Treating your depression symptoms in the short term is important for improving your mood and quality of life, but it is also important to treat depression symptoms to benefit your long term health. By seeking treatment for your depression now, you can protect your long term physical and mental well being as well. Atypical depression has been shown to cause physical inflammatory symptoms which can harm the entire body.
Atypical depression is a type of depression common with those who have major depressive disorder (MDD) or persistent depressive disorder (PDD). If you are unsure of whether or not you have atypical depression, here is a list of symptoms for you to review. If you experience two or more of these symptoms, you may be experiencing atypical depression and should consult a doctor or someone that you trust.
1. You are oversensitive to rejection or criticism, perceived or real, from your friends, family and peers.
2. You have a feeling of physical heaviness.
3. You have an increased appetite.
4. You experience weight gain.
5. You are sleeping excessively.
6. Your depression symptoms seem to be elevated based on situational factors, such as going out with good friends, receiving praise at work, or other positive life circumstances.
Among individuals with depression, between 15 and 40 percent experience atypical depression, and it has been found that more women suffer than men.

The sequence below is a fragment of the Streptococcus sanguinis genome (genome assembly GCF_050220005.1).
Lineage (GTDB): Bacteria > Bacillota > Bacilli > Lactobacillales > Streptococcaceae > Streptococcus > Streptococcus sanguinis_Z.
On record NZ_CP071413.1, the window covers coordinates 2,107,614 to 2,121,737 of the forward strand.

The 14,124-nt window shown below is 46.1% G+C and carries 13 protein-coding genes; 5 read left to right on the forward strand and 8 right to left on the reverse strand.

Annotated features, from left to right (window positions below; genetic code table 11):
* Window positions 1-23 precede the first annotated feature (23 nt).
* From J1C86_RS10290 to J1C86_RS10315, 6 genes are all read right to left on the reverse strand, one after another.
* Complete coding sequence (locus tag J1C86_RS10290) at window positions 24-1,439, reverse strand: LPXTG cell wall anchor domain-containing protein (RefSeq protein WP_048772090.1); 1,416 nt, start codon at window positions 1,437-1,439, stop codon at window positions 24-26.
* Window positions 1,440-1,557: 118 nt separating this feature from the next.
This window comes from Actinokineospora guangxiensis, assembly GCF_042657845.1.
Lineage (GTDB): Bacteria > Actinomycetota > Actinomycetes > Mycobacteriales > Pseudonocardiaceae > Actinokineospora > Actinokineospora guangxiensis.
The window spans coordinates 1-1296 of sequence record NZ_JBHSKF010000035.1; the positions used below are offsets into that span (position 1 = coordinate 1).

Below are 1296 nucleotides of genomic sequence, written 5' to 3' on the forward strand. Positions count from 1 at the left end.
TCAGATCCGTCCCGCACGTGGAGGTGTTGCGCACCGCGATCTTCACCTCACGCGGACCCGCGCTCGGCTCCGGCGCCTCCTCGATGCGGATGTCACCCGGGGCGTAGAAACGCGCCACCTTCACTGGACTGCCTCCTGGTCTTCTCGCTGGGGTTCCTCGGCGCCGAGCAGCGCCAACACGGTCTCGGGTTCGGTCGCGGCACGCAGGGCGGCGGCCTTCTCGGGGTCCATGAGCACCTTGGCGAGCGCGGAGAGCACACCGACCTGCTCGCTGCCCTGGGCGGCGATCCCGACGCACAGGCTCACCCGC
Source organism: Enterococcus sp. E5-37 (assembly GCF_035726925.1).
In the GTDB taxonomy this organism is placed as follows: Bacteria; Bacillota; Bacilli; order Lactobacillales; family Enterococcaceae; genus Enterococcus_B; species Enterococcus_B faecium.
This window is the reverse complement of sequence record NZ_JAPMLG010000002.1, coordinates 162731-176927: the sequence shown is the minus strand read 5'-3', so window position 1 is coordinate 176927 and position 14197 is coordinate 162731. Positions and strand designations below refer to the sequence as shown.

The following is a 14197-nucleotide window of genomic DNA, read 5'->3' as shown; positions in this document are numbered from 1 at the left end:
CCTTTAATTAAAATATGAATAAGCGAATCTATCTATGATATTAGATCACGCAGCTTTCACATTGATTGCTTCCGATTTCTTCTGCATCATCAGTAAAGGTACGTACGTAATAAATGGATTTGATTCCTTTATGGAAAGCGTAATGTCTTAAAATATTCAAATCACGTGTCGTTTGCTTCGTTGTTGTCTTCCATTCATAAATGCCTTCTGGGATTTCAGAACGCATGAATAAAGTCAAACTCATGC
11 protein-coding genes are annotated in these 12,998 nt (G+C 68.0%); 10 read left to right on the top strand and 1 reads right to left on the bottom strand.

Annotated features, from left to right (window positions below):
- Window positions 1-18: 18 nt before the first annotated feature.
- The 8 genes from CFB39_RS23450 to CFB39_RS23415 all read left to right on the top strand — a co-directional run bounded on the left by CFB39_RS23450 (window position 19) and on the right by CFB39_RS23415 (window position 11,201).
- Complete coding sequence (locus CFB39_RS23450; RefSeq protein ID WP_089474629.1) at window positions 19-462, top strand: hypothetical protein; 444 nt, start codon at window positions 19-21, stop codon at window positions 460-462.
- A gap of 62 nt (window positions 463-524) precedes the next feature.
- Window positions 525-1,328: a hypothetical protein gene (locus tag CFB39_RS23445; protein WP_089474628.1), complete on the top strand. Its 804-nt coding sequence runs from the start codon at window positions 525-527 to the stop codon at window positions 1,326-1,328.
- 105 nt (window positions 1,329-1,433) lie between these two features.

Sufferers of atypical depression have been shown to have higher levels of the inflammatory immune system substances known as cytokine interleukin-6. These substances have been shown to stimulate the inflammatory processes for diseases such as Alzheimer’s disease, lupus, myeloma, prostate cancer, diabetes and rheumatoid arthritis.
Atypical depression sufferers are also twice as likely to have higher amounts of C-reactive protein (CRP) occurring in their bloodstream. CRP is produced by the liver, and high levels of CRP in the bloodstream has been linked to atypical depression, and is a marker for coronary artery disease. It has been shown that atypical depression symptoms can put stress on your whole body, and can put you at greater risk for developing heart disease. By treating your depression, you can help to cut your risk of heart attacks or stroke by nearly half.
Those with atypical depression are also very likely to have substandard dietary habits compared to those with typical depression or no depression at all. It is a good idea for those with atypical symptoms to seek the advice and counseling of a nutritionist as part of their treatment plan. A nutritionist can provide you with information on eating a healthy, well-balanced diet that can improve your physical health as well as your mental health. They can help you set up a diet plan to help treat your atypical depression and any inflammation you may be experiencing.
With cases of atypical depression and bodily inflammation, the inflammation may be experienced first, or the depression may come first and be followed by inflammation. Whatever the case, it’s important to treat depression symptoms to benefit your long term health. You should seek professional help to create and follow a treatment plan to help improve your mood, to feel better physically, to protect your body from further inflammation and to ensure your physical well-being.
Sourced from: psyweb.com
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